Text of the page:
New blow to horse racing as more equine flu cases announced

A welcome sign is seen at Cheltenham Racecourse, Cheltenham, Gloucestershire, England, Britain February 9, 2019. (REUTERS)
Updated 11 February 2019
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New blow to horse racing as more equine flu cases announced

  • In 2001, an outbreak of foot-and-mouth disease resulted in a two-month suspension of racing for two months in Britain, leading to the cancelation of the Cheltenham Festival

LONDON: Four new cases of equine flu have been reported by the British Horseracing Authority in a blow to the sport’s hopes of resuming action on Wednesday.
The cases were identified in vaccinated thoroughbreds at the Newmarket yard of trainer Simon Crisford, the BHA said late Sunday.
Racing has been on an enforced six-day shutdown since Thursday following three cases — which subsequently rose to six — of the highly infectious disease found at Donald McCain’s stable in Cheshire.
A statement from the BHA on Sunday said a further update would be issued Monday.
“This will include further details of action that is being taken off the back of this incident, and how the process will operate for the decision which will be made tomorrow evening regarding whether it is possible to resume racing on Wednesday.”
In 2001, an outbreak of foot-and-mouth disease resulted in a two-month suspension of racing for two months in Britain, leading to the cancelation of the Cheltenham Festival, which is held every March.


US envoy ‘disappointed’ by collapse of inter-Afghan peace meeting

Updated 19 April 2019
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US envoy ‘disappointed’ by collapse of inter-Afghan peace meeting

  • A 250-strong delegation of Afghan politicians and civil society figures had been due to meet Taliban officials in Doha at the weekend
  • The event was abruptly canceled on Thursday amid arguments over the size and status of the group

KABUL: The US envoy for peace in Afghanistan expressed disappointment on Friday after the collapse of a planned meeting between the Taliban and a group of Afghan politicians in Qatar that exposed some of the deep divisions hampering efforts to end the war.
A 250-strong delegation of Afghan politicians and civil society figures had been due to meet Taliban officials in Doha at the weekend. The event was abruptly canceled on Thursday amid arguments over the size and status of the group, which included some government officials attending in a personal capacity.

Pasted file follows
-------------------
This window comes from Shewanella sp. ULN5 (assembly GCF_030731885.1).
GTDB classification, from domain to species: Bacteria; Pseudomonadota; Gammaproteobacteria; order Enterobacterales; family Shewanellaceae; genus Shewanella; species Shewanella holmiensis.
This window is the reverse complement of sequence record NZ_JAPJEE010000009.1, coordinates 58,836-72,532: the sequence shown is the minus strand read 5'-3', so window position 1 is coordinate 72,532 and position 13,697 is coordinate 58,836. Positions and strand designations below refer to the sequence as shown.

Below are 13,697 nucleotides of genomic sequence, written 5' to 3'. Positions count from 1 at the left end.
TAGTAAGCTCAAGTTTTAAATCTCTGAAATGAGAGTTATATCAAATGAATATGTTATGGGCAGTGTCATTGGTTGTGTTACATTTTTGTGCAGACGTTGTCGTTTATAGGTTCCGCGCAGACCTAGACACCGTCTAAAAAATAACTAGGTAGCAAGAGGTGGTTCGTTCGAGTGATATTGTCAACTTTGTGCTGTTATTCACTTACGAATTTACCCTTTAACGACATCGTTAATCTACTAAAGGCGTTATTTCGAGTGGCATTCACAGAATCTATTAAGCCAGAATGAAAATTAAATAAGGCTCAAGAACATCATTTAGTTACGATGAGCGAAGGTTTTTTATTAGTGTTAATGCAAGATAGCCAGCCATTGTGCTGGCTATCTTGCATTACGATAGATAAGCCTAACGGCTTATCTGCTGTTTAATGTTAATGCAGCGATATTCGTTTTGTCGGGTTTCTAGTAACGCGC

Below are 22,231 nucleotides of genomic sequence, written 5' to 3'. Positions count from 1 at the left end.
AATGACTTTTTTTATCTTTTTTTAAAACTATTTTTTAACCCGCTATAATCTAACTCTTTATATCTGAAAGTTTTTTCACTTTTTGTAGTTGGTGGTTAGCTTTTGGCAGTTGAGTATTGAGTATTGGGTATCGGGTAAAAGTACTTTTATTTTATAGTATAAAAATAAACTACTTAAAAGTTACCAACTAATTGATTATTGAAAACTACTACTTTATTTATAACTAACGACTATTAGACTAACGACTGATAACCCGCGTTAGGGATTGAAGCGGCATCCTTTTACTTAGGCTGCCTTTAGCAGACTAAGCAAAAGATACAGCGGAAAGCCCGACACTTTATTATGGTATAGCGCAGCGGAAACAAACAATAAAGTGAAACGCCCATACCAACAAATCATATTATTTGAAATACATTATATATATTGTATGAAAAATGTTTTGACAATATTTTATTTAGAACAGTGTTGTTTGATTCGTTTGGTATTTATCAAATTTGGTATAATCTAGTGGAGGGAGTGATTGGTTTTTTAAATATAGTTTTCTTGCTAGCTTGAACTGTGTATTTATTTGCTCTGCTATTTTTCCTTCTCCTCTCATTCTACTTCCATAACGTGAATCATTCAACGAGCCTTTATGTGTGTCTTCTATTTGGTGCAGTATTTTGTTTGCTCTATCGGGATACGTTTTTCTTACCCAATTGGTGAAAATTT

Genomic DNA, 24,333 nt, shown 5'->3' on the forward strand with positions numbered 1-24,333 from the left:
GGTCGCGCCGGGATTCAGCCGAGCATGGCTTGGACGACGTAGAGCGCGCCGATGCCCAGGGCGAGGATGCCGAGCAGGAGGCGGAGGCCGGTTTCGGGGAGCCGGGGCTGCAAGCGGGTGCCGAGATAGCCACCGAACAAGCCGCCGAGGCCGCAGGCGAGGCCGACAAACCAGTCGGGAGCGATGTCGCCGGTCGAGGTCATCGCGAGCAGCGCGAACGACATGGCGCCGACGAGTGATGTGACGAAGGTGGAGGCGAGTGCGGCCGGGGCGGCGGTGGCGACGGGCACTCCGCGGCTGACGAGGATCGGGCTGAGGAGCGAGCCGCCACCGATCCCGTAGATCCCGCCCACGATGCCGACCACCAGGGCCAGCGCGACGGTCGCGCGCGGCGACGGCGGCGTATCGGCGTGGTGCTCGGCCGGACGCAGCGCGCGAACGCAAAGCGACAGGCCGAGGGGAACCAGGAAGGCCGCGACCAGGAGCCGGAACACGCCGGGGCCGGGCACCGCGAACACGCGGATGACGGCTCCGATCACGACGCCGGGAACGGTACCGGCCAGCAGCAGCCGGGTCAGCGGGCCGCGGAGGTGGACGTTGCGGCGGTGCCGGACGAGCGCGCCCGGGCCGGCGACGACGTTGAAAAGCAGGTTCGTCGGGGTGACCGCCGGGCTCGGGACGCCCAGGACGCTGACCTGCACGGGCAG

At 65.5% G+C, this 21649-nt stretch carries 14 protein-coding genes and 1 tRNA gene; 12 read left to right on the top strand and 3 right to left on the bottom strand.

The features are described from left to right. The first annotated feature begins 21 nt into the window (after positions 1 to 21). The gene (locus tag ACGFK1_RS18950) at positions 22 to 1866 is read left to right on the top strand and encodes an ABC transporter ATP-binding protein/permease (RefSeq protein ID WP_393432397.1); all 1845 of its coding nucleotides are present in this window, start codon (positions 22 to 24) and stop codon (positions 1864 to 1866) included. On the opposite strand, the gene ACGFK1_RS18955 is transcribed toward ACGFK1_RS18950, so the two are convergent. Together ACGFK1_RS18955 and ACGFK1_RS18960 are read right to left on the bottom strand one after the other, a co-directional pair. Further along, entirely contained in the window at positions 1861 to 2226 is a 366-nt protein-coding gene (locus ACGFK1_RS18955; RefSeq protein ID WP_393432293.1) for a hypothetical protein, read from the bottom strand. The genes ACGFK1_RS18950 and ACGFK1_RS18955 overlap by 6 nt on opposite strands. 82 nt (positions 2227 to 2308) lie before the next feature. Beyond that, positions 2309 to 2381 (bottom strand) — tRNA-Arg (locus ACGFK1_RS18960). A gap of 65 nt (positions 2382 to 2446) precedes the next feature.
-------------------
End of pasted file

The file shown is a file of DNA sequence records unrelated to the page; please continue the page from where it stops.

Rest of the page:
“I’m disappointed Qatar’s intra-Afghan initiative has been delayed,” Zalmay Khalilzad, the US special representative for Afghan reconciliation, said on Twitter. “I urge all sides to seize the moment and put things back on track by agreeing to a participant list that speaks for all Afghans.”
The collapse of the meeting before it had even started, described as a “fiasco” by one senior Western official, laid bare the tensions that have hampered moves toward opening formal peace negotiations.
Khalilzad, a veteran Afghan-born diplomat, has held a series of meetings with Taliban representatives but the insurgents have so far refused to talk to the Western-backed government in Kabul, which they dismiss as a “puppet” regime.
The Doha meeting was intended to prepare the ground for possible future talks by building familiarity among Taliban officials and representatives of the Afghan state created after the US-led campaign that toppled the Taliban government in 2001. A similar encounter was held in Moscow in February.
President Ashraf Ghani’s office blamed Qatari authorities for the cancelation, saying they had authorized a list of participants that differed from the one proposed by Kabul, “which meant disrespect for the national will of the Afghans.”
“This act is not acceptable for the people of Afghanistan,” it said in a statement on Friday.
Sultan Barakat, director of the Center for Conflict and Humanitarian Studies in Qatar, which had been facilitating the meeting, said there was no disagreement about the agenda.
“Rather, there is insufficient agreement around participation and representation to enable the conference to be a success,” he tweeted.
Preparations had already been undermined by disagreements on the government side about who should attend, as well as by suspicions among rival politicians ahead of presidential elections scheduled for September.
The Taliban derided the agreed list of 250 participants as a “wedding party.” Some senior opposition figures who had been included refused to attend.
The Taliban also objected to Ghani’s comments to a meeting of delegates that they would be representing the Afghan nation and the Afghan government, a statement that went against the insurgents’ refusal to deal with the Kabul administration.